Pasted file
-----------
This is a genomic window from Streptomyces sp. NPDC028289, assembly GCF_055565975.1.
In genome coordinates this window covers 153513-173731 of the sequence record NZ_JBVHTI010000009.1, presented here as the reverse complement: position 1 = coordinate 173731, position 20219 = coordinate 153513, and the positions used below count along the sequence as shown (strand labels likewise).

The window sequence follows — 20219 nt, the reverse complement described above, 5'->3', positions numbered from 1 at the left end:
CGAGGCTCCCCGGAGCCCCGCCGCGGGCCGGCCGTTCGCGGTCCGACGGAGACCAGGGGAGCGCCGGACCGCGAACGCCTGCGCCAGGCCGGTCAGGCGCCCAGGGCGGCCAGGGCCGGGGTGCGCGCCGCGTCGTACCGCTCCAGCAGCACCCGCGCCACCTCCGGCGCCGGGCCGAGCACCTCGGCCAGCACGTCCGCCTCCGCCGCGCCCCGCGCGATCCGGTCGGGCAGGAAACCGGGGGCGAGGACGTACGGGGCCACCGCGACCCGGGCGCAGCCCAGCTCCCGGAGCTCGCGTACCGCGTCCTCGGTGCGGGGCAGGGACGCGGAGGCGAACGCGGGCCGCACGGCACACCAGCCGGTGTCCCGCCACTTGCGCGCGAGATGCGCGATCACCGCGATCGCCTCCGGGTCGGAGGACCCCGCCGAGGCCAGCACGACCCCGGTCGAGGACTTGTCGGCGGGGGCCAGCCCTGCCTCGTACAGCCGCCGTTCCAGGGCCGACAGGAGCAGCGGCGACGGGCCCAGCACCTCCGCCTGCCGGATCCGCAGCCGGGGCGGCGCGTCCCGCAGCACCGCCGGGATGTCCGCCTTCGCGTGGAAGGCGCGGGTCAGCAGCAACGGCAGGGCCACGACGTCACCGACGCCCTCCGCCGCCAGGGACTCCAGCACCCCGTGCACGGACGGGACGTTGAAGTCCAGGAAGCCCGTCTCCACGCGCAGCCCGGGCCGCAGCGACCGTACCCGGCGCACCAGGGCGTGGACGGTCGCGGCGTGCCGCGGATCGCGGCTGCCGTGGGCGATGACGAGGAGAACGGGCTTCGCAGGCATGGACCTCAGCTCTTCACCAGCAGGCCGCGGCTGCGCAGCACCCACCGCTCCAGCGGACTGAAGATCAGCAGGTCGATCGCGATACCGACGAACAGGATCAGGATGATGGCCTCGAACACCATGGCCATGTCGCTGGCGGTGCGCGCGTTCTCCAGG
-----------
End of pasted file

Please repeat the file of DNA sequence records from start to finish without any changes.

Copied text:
This is a genomic window from Streptomyces sp. NPDC028289, assembly GCF_055565975.1.
In genome coordinates this window covers 153513-173731 of the sequence record NZ_JBVHTI010000009.1, presented here as the reverse complement: position 1 = coordinate 173731, position 20219 = coordinate 153513, and the positions used below count along the sequence as shown (strand labels likewise).

The window sequence follows — 20219 nt, the reverse complement described above, 5'->3', positions numbered from 1 at the left end:
CGAGGCTCCCCGGAGCCCCGCCGCGGGCCGGCCGTTCGCGGTCCGACGGAGACCAGGGGAGCGCCGGACCGCGAACGCCTGCGCCAGGCCGGTCAGGCGCCCAGGGCGGCCAGGGCCGGGGTGCGCGCCGCGTCGTACCGCTCCAGCAGCACCCGCGCCACCTCCGGCGCCGGGCCGAGCACCTCGGCCAGCACGTCCGCCTCCGCCGCGCCCCGCGCGATCCGGTCGGGCAGGAAACCGGGGGCGAGGACGTACGGGGCCACCGCGACCCGGGCGCAGCCCAGCTCCCGGAGCTCGCGTACCGCGTCCTCGGTGCGGGGCAGGGACGCGGAGGCGAACGCGGGCCGCACGGCACACCAGCCGGTGTCCCGCCACTTGCGCGCGAGATGCGCGATCACCGCGATCGCCTCCGGGTCGGAGGACCCCGCCGAGGCCAGCACGACCCCGGTCGAGGACTTGTCGGCGGGGGCCAGCCCTGCCTCGTACAGCCGCCGTTCCAGGGCCGACAGGAGCAGCGGCGACGGGCCCAGCACCTCCGCCTGCCGGATCCGCAGCCGGGGCGGCGCGTCCCGCAGCACCGCCGGGATGTCCGCCTTCGCGTGGAAGGCGCGGGTCAGCAGCAACGGCAGGGCCACGACGTCACCGACGCCCTCCGCCGCCAGGGACTCCAGCACCCCGTGCACGGACGGGACGTTGAAGTCCAGGAAGCCCGTCTCCACGCGCAGCCCGGGCCGCAGCGACCGTACCCGGCGCACCAGGGCGTGGACGGTCGCGGCGTGCCGCGGATCGCGGCTGCCGTGGGCGATGACGAGGAGAACGGGCTTCGCAGGCATGGACCTCAGCTCTTCACCAGCAGGCCGCGGCTGCGCAGCACCCACCGCTCCAGCGGACTGAAGATCAGCAGGTCGATCGCGATACCGACGAACAGGATCAGGATGATGGCCTCGAACACCATGGCCATGTCGCTGGCGGTGCGCGCGTTCTCCAGG